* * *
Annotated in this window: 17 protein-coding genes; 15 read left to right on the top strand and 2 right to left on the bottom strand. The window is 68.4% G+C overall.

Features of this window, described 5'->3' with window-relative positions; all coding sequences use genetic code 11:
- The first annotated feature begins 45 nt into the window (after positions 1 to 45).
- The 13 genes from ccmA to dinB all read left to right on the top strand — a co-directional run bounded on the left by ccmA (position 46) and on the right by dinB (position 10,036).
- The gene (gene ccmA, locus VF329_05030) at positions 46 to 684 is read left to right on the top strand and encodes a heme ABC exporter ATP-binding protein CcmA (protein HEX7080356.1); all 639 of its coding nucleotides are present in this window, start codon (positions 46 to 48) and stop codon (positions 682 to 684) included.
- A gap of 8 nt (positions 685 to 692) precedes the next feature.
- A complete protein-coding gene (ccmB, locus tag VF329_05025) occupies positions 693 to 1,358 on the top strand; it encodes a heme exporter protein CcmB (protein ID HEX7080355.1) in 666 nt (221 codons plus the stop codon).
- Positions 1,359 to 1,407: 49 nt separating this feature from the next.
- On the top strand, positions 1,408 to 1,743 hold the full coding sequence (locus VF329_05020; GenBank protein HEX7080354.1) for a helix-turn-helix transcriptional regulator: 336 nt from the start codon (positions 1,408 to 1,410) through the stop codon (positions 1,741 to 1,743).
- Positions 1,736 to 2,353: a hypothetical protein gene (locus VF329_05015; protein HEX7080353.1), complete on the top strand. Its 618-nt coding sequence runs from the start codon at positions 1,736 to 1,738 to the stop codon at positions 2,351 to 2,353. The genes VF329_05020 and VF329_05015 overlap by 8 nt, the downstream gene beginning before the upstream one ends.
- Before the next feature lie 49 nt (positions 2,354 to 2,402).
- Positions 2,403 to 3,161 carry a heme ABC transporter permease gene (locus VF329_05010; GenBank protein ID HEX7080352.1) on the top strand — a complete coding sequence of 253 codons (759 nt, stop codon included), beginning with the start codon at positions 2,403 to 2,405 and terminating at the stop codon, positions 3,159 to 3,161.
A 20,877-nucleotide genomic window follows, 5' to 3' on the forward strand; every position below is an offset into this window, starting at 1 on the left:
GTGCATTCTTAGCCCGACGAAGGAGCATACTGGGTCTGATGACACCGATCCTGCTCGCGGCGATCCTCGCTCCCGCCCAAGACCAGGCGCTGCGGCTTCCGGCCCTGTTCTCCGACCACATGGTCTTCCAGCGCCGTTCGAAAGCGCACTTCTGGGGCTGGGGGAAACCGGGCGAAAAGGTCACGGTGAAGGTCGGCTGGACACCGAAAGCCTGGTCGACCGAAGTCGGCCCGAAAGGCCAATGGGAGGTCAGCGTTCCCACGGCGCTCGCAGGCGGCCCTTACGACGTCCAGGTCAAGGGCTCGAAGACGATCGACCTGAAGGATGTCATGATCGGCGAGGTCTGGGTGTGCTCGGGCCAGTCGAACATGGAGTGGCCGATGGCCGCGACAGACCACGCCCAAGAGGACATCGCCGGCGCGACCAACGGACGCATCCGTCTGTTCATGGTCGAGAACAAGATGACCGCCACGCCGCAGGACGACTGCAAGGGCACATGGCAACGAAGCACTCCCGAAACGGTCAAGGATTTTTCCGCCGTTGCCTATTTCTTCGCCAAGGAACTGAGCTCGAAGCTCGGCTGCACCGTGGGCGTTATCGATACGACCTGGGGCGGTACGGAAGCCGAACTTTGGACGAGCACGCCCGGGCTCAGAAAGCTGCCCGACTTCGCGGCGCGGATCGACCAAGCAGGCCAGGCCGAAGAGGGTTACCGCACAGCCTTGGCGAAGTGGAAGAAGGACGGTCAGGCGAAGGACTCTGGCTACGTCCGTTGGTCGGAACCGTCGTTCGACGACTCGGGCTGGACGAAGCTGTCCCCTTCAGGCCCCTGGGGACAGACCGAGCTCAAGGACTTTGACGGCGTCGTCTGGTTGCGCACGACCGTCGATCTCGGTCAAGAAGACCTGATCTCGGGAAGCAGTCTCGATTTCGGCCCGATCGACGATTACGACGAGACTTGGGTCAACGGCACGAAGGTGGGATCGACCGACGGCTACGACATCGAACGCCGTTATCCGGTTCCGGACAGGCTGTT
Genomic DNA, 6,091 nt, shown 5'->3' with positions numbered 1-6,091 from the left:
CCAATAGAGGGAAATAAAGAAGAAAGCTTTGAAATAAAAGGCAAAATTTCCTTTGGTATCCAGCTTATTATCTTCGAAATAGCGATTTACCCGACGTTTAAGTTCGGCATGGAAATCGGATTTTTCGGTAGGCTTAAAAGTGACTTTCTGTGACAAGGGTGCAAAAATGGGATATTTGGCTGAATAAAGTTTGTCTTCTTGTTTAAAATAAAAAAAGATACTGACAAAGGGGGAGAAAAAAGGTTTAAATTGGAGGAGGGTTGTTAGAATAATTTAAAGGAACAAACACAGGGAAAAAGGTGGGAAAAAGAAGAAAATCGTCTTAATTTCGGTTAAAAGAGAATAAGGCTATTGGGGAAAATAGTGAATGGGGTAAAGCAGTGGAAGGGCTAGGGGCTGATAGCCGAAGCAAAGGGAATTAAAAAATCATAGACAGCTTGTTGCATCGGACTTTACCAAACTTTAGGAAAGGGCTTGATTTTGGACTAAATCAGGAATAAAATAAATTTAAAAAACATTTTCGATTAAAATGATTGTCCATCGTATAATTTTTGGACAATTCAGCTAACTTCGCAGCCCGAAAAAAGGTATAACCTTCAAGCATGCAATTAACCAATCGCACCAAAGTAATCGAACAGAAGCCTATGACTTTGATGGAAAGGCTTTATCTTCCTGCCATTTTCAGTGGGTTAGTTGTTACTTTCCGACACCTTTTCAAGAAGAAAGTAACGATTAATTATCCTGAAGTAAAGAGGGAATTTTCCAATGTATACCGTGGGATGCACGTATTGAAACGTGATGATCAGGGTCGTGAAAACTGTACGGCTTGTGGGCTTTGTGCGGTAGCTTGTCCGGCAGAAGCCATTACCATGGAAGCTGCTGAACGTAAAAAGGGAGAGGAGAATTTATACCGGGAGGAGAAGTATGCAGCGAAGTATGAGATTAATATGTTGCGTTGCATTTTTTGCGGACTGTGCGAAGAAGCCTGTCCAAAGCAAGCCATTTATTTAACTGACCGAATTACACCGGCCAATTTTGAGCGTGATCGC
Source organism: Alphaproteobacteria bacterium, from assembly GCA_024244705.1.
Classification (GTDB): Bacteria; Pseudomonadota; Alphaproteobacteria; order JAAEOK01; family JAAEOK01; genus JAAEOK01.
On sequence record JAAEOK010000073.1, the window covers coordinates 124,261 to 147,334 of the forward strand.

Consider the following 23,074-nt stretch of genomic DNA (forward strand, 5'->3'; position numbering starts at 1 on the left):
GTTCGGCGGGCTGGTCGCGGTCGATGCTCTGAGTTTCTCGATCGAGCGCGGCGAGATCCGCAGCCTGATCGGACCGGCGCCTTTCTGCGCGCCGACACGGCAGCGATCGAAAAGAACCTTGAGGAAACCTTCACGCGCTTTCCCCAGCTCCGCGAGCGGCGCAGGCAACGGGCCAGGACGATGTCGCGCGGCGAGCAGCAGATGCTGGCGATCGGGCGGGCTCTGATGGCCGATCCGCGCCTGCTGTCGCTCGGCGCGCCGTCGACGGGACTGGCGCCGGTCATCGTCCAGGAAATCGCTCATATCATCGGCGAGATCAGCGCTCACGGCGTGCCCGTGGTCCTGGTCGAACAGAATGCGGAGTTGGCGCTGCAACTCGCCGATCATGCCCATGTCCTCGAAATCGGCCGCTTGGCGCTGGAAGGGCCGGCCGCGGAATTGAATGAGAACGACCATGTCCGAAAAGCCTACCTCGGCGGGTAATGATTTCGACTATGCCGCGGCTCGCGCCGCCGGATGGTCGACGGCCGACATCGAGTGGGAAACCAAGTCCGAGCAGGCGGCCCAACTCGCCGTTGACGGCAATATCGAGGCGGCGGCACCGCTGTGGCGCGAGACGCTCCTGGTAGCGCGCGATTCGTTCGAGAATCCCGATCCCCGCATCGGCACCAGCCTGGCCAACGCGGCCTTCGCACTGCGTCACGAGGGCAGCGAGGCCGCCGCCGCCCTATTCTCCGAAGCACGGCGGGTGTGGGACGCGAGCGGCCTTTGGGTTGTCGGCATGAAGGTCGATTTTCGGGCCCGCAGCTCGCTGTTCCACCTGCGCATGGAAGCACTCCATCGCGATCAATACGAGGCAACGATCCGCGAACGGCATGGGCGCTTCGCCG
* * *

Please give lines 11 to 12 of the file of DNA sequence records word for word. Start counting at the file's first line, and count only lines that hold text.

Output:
- Before the next feature lie 49 nt (positions 2,354 to 2,402).
- Positions 2,403 to 3,161 carry a heme ABC transporter permease gene (locus VF329_05010; GenBank protein ID HEX7080352.1) on the top strand — a complete coding sequence of 253 codons (759 nt, stop codon included), beginning with the start codon at positions 2,403 to 2,405 and terminating at the stop codon, positions 3,159 to 3,161.